The new Bush administration repealed pending workplace rules on repetitive motion injuries, but the issue is far from dead, warned Kenai Peninsula employers.
"The problem is not going to go away. Whether we have the rules or not, we still have to address the issues," said David Gibbs, the safety manager for the Kenai Peninsula Borough.
"We still have the cost of these injuries looming over us. And that is a very significant cost."
George W. Bush called the proposed rules from the Occupational Safety and Health Administration, set up at the end of the Clinton administration, too onerous and expensive for businesses. He said his administration will work on cheaper ways to address workplace safety.
Gibbs said he has mixed feelings about the controversial regulations. He called them flawed, expensive and "exceedingly complex," but noted that they contained portions he considers helpful, such as mandating employee participation in workplace improvements.
Workplace laws now in effect are out-of-date, he said, addressing repetitive stress injuries only under the vague, catch-all clause of "known workplace hazards."
But companies are still responsible despite the regulatory limbo.
"If they have an ergonomic problem, they still need to address it," Gibbs stressed.
Borough employees have had significant problems with back injuries and repetitive motion pains linked with keyboarding. He did not have figures available, but described some instances as expensive.
"I can tell you we have a lot of what would be defined as MSDs (musculoskeletal disorders) under these rules," he said.
The borough trains its workers on risks, evaluates work stations and provides modifications, he said.
"We are kind of responding to injuries," he said. "We are not in a preventative mode, where I would love to be."
Rebecca Byerley, director of physical medicine and rehabilitation at Central Peninsula General Hospital, agreed that people on the Kenai Peninsula are having the same problems afflicting workers across the nation. The hospital sees the problems from two sides, among its own employees and among its clientele.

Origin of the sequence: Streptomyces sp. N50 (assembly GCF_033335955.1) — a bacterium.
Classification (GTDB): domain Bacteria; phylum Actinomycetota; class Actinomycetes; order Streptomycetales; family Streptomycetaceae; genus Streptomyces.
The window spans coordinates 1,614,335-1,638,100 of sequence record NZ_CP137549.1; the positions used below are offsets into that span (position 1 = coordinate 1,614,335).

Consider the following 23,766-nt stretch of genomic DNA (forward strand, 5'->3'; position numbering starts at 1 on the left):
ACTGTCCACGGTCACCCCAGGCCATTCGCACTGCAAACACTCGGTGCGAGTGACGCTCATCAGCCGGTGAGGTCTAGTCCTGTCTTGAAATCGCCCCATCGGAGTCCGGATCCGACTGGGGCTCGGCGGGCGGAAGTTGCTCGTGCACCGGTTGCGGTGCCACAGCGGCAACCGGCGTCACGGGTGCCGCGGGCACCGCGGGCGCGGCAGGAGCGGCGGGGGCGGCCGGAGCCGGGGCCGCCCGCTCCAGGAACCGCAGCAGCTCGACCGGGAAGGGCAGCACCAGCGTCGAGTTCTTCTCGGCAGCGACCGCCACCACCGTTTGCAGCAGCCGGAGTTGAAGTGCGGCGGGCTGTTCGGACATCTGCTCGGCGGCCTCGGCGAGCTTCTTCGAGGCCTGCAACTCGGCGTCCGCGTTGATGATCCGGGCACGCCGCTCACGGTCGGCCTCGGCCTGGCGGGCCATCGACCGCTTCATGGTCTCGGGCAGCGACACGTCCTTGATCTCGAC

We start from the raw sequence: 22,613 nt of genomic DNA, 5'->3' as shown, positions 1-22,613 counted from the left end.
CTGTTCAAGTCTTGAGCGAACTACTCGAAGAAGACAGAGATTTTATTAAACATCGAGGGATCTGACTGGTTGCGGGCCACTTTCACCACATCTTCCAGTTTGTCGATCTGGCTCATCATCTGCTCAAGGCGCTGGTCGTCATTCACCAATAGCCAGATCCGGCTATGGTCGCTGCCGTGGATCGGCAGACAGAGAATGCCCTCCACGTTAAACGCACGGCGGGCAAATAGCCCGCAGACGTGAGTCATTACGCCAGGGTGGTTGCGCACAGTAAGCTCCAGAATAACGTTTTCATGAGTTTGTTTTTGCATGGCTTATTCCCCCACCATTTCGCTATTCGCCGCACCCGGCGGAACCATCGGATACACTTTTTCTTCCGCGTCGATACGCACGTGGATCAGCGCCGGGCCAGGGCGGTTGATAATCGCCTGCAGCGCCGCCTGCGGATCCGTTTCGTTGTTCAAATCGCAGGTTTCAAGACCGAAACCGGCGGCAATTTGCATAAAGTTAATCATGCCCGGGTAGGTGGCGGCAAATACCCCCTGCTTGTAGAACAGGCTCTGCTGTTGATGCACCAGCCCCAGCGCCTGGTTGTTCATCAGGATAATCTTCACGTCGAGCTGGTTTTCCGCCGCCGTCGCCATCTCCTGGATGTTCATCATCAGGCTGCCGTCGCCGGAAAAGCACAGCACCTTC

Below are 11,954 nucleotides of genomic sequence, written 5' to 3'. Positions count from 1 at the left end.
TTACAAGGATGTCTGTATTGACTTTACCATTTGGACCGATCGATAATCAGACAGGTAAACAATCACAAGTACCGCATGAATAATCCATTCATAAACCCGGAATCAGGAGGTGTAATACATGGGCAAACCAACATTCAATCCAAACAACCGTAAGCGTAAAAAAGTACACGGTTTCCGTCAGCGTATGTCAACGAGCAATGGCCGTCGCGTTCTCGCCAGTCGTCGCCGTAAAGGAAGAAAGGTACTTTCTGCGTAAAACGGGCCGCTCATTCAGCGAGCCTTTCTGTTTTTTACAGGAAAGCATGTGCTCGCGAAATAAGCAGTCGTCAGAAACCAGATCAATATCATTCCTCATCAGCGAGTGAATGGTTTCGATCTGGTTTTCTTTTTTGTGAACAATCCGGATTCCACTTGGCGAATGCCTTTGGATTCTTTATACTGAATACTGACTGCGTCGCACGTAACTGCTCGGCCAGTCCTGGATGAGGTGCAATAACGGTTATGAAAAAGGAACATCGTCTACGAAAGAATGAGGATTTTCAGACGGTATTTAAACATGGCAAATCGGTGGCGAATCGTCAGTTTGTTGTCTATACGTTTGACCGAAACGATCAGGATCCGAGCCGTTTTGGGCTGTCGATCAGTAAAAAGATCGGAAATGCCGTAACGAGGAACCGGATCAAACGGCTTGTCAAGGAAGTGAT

The staff is trained to use equipment properly, to take frequent breaks with exercises and watch out for each other, to the point of tapping back-sliders on the shoulder.
"We here at the hospital have what we call 'posture patrol,'" she said.
Byerley declined to provide statistics on how many workplace injuries are seen in the Soldotna hospital, but said it treats patients with work-related neck or shoulder pain, chronic tendinitis and compressed nerves causing numbness, tingling or carpal tunnel syndrome.
Byerley and Gibbs attributed the problems to modern office work, especially the prevalence of computers.
"We cannot sit at a desk, talk on a phone and use a computer for eight hours straight," Byerley said.
"It is like putting your body through an ultra-marathon. It's not designed for that."
Many office work stations are not designed for that either. Many people are using chairs, desks and drawers designed years ago for use with pen and paper or a typewriter, she said.
We need new work habits and sometimes new furniture for the 21st century workplace, she and Gibbs said.
Dealing with the transition has encouraged the field of "ergonomics," which analyzes and improves physical interactions between people and their equipment. The term was coined around the end of World War II and started showing up in common usage in the 1980s.
Solving ergonomic problems involves both employers, who need to provide appropriate training, equipment and workers' comprehensive insurance, and the employees, who need to take responsibility for their own health and actions.
"It is amazing how many individuals do not use their work stations properly," Byerley said.
She and Gibbs offered the following tips for workers and their employers to ward off workplace pains:
n Keep in shape, avoiding unhealthy situations such as being overweight or smoking cigarettes, which contribute to workplace injuries.
n Use good posture to avoid muscle strain.
n Take frequent breaks, including getting up and stretching.
n Set up an appropriate workplace. The most important item is good chair, with adjustable tilt and height. Modern workplaces should be adjustable to accommodate different body types. Byerley and Gibbs recommend the firm Situs, which has an office in Anchorage, as a source of expertise.
n Keep all items you frequently need within easy reach, so you can get them without stretching or twisting.
n Cultivate proper work habits from the day you start the job.
n Check out your exposures at home. Your home computer or free-time activities may contribute to cumulative damage.
n Maintain a positive attitude: Be willing to change old habits and try new things.
Gibbs recommended that people learn the basics about ergonomics and apply them creatively to finding individual solutions.
"You don't have to spend thousands of dollars on a work station," he said.
"People really need to be careful."
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